This study investigates the intersection of family language policy with Indigenous multiliteracies and urban Indigeneity. It documents a grassroots Inuit literacy initiative in Ottawa, Canada and considers literacy practices among Inuit at a local Inuit educational centre, where maintaining connections between urban Inuit and their homeland linguistic and cultural practices is a central objective. Using data from a participatory, activity-oriented, ethnographic project at an Inuit family literacy centre, we argue that state-driven language policies have opened up spaces for Indigenous-defined language and literacy learning activities that can shape and be shaped by family language policies. This has permitted some urban groups in Canada to define their own literacy needs in order to develop effective family language policies. Drawing on two Inuit-centred literacy activities, we demonstrate how literacy practices are embedded in intergenerational sharing of Inuit experience, cultural memory, and stories and how these are associated spatially, culturally, and materially with objects and representations. We thus show how Inuit-centred literacy practices can be a driving force for family language policy, linking people to an urban Inuit educational community centre and to their urban and Arctic Inuit families and homelands.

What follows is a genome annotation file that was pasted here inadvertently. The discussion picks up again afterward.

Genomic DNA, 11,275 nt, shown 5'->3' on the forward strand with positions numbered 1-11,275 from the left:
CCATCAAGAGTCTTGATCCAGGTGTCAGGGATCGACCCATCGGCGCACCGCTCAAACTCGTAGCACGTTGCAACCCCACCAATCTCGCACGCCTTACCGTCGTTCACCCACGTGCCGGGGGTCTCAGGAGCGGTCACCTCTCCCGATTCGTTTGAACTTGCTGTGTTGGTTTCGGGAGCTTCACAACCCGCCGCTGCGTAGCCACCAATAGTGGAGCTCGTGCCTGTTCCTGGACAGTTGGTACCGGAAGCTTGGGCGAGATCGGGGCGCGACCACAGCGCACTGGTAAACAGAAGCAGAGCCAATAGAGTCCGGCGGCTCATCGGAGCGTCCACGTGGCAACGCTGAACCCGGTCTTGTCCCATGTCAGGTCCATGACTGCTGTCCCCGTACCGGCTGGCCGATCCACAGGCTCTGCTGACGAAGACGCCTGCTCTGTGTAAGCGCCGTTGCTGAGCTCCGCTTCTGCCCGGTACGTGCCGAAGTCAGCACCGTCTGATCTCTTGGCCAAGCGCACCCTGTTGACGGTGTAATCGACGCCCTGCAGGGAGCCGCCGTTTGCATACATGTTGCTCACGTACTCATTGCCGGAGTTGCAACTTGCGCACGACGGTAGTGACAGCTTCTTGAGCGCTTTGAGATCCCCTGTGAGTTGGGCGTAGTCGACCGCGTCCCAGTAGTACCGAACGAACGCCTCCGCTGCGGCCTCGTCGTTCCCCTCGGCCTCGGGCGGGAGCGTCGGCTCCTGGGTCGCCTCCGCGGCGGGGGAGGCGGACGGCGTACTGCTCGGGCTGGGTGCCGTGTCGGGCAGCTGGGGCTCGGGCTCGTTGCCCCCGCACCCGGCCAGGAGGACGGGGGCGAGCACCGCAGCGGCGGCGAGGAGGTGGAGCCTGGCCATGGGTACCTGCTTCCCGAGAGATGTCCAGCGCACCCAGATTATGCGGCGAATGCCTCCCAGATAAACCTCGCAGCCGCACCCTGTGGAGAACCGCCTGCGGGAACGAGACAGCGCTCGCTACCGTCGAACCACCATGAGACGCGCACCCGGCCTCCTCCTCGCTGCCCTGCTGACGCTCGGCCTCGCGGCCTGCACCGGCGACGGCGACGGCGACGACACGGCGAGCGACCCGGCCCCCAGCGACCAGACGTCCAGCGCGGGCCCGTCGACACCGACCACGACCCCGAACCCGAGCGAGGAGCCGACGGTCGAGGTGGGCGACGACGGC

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Keywords Canada, Family language policy, Inuit literacy, Multiliteracies, Multimodality, Urban Inuit
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Journal Language Policy
Patrick, D, Budach, G. (Gabriele), & Muckpaloo, I. (Igah). (2013). Multiliteracies and family language policy in an urban Inuit community. Language Policy, 12(1), 47–62. doi:10.1007/s10993-012-9258-3